NPR's Scores

  • Movies
For 1,066 reviews, this publication has graded:
  • 61% higher than the average critic
  • 3% same as the average critic
  • 36% lower than the average critic
On average, this publication grades 3.3 points higher than other critics. (0-100 point scale)
Average Movie review score: 67
Highest review score: 100 A Separation
Lowest review score: 0 This Means War
Score distribution:
1066 movie reviews
  1. The plot doesn't quite sink Baywatch, but it sure slows it down.
  2. Tomorrowland is designed, just like its theme park namesake, to celebrate optimism.
  3. It's not a political satire, or even satire of tabloid journalism. It's just another "bromance," with jokes so bad (they are) "freshmanic."
  4. A streamlined script might have helped. Curran and Winterbottom lose themselves in the soupy business of union shenanigans, an internal investigation and Lou's intervention in a troubled boy's life, but the added complications -- and the talk, talk, talk they require -- take away from the disquieting core of Thompson's story.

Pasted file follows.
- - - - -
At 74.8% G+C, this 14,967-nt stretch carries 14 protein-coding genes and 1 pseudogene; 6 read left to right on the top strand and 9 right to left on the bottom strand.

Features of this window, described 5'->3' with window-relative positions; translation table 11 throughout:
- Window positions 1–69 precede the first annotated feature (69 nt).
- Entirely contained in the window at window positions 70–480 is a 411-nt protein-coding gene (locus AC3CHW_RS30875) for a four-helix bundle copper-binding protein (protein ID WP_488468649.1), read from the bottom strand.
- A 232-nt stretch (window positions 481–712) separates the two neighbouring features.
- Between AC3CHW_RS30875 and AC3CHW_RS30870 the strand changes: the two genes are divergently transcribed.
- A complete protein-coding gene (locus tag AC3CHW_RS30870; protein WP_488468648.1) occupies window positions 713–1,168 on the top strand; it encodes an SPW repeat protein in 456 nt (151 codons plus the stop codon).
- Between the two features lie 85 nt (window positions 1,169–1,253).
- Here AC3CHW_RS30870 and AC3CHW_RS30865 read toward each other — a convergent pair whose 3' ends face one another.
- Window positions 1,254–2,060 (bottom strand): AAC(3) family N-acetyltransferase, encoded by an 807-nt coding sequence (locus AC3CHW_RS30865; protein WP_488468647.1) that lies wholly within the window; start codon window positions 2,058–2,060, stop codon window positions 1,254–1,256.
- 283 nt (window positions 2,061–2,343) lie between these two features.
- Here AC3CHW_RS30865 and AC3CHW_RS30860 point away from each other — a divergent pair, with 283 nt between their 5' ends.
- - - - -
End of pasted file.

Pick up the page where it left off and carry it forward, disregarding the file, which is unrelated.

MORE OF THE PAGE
5. Shot in New Mexico on a limited budget, Boys of Abu Ghraib is a credible depiction of the tedium, frustration and humiliation of wartime service. (Jack gets coated in human excrement not once but twice.) Naturalistic scenes of boxing, bantering and masturbation, set to a rap and hard-rock score, emphasize that these boys are young American everymen.
  6. Director Neil Burger, whose last divergent character was the smart-drugged protagonist of Limitless, allocates more than enough of this overlong movie to details of life and society in future-Chicagoland. But he fails to make any aspect of the premise persuasive.